Latinas Leading Schools

Edited by:
Melissa A Martinez, Texas State University
Sylvia Méndez-Morse, Texas Tech University

A volume in the series: Hispanics in Education and Administration. Editor(s): Frank Hernandez, Texas Christian University. Elizabeth T. Murakami, University of North Texas. Leslie Gonzales, Michigan State University.

Published 2021

As the first scholarly book of its kind, this edited volume brings together educational leadership scholars and practitioners from across the country whose research focuses on the unique contributions and struggles that Latinas across the diaspora face while leading in schools and districts. The limited though growing scholarship on Latina administrators indicates their assets, particularly those rooted in their sociocultural, linguistic, and racial/ethnic backgrounds, their cultura, are undervalued in research and practice (Hernandez & Murakami, 2016; Martinez, Rivera, & Marquez, 2019; Mendez-Morse, 2000; Mendez-Morse, Murakami, Byrne-Jimenez, & Hernandez, 2015). At the same time, Latina administrators have reported challenges related to: isolation (Hernandez & Murakami, 2016), a lack of mentoring (Mendez-Morse, 2004), resistance from those who expect a more linear, hierarchical form of leadership (Gonzales, Ulloa, & Munoz, 2016), balancing varying professional and personal roles and aspirations (Murakami-Ramalho, 2008), as well as racism, sexism, and ageism (Bagula, 2016; Martinez, Marquez, Cantu, & Rocha, 2016).

The impetus for this book is to acknowledge, explore, theorize, and expand our understanding of how Latinas’ success as school and district leaders is informed by such gifts, including their prioritizing of familia and communidad, relationship building, reciprocity, and advocacy, in the face of such challenges. Thus, this volume covers four topical areas: 1) Testimonies and reflections from the field/Testimonios y reflexiones del campo, 2) Leading in relationship, comadrismo, with and for community/Liderazgo en relación, comadrismo, con y para la omunidad, 3) School community leaders(hip)/Lider(azgo) escolar y comunitario 4) Learning from the experiences of others/Aprendiendo de las experiencias de otras.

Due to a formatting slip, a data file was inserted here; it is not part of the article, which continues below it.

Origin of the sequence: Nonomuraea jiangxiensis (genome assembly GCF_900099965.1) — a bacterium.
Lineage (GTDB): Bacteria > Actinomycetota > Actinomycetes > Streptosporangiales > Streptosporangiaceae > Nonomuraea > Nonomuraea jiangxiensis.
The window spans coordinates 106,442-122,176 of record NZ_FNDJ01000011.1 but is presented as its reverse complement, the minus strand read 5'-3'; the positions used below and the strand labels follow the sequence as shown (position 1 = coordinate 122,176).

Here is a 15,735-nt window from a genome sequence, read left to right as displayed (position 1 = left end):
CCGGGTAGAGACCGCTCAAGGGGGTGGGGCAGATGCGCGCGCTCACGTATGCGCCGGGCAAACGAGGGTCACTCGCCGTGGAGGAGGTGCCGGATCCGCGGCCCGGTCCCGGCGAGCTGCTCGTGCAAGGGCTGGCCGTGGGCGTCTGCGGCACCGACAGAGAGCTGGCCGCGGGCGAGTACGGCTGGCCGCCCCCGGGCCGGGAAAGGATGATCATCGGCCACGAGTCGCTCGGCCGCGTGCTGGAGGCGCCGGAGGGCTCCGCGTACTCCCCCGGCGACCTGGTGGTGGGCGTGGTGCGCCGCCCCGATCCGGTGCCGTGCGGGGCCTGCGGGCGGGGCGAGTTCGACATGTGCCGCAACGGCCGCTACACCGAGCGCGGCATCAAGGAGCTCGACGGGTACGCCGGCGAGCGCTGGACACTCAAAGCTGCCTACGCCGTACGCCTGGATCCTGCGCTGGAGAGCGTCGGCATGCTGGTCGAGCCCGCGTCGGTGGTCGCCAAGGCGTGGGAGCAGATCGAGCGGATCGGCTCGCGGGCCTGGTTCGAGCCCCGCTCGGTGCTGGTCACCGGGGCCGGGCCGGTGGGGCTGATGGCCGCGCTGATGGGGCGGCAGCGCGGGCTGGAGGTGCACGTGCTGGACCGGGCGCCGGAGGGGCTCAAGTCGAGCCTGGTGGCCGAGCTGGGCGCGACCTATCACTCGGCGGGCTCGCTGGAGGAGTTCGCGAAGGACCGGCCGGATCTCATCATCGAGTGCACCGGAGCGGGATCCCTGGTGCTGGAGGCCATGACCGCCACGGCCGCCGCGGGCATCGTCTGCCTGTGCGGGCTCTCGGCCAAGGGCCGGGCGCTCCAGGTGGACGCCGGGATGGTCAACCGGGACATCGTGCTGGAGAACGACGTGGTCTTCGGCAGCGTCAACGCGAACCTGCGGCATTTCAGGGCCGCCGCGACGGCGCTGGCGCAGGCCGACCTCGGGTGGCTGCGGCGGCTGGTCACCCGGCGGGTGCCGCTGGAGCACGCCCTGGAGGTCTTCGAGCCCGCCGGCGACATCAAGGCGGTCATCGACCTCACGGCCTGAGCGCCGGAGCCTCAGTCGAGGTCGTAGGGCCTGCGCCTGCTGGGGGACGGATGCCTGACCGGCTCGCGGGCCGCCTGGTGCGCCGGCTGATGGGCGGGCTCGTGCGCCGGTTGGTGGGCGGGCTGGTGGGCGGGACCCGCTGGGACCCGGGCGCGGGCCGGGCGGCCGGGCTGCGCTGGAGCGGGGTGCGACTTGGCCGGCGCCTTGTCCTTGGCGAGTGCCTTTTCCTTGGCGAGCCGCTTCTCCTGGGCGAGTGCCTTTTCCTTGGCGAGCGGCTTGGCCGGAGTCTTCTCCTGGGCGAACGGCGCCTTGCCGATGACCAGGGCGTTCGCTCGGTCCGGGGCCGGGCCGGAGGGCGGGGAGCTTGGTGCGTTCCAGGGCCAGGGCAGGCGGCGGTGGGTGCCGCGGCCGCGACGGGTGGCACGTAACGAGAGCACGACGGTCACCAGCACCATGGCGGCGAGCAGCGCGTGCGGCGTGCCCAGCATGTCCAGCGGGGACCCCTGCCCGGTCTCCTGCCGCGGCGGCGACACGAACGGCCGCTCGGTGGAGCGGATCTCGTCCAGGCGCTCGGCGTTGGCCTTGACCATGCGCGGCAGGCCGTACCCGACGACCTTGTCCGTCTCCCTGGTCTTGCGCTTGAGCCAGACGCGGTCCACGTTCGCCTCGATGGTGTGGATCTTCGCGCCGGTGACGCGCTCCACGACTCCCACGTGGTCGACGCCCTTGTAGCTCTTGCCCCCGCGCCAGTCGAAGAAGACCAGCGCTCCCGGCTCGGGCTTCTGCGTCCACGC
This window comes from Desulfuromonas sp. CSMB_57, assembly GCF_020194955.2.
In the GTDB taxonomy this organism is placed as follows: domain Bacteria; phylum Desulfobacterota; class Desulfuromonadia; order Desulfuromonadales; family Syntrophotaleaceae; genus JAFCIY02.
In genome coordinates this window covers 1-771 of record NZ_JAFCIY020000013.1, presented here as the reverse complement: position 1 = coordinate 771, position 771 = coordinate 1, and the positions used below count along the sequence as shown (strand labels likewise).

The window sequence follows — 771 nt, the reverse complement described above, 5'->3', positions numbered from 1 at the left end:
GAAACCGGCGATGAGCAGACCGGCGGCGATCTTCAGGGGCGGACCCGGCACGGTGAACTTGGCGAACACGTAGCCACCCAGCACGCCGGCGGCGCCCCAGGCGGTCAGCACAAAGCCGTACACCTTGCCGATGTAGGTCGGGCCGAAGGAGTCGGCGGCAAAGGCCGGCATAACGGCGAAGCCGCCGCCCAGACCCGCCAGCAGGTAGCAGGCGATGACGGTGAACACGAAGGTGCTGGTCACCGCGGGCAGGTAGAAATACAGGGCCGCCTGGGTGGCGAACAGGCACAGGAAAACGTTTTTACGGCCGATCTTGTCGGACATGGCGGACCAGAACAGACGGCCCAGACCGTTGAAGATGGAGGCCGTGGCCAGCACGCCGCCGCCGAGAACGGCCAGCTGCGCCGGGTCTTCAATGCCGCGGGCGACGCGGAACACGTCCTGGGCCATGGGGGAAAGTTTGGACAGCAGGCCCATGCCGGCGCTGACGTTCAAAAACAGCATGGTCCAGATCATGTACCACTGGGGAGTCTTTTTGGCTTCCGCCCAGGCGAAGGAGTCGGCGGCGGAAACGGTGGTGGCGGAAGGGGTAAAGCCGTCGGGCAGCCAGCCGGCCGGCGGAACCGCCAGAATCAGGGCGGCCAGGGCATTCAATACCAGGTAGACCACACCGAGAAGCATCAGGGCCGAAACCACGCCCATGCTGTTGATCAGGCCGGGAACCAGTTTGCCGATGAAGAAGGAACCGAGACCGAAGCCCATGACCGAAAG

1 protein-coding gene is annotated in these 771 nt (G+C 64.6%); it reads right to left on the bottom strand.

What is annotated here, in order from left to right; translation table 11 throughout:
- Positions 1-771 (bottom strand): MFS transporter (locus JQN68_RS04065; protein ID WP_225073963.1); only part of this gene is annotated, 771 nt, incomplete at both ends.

Dedications. Why Latina School Leaders? An Introduction to This Needed Book, Sylvia Méndez-Morse and Melissa A. Martinez. Belonging and Being Enough, Fabiola Bagula. Latina Leading: Un Testimonio Toward Self-Love, María L. Gabriel. Uncharted Territory: Latinas as Elected School Board Members, Tatiana Joseph. Coraje y Amor: Cultivating Leadership Through Cultural Intuition, Rebeca Burciaga and Ana Tavares. Un Cafecito: Three Afro-Latina Leaders Speak Their Truth, Mónica Byrne-Jiménez and Wellinthon García. From Community to Schools to Community: A Latina Educational Leader’s Social Justice Trajectory, Elizabeth Gil. Echando Pa’lante With Mentoring Networks: Latinas Being and Becoming Community School Leaders, Sandra Quiñones and Anne Marie FitzGerald. “I’m Going to Show Them That I Can Do This... Con Más Ganas!” The Educational Journeys of Latina Principals, Christina Díaz. Latinas Overcoming Challenges to Become School Leaders, Tatiana Morales Owens and Sandra L. Harris. Taking a Leap of Faith: Latinas Gaining Access to the Superintendency, Sonia Rodriguez. Building a Purposefully Inclusive Future for Latinas in School Leadership: Una Jornada Continua de Esperanza, Lucha y Triunfo, Melissa A. Martinez and Sylvia Méndez-Morse. Contributing Authors.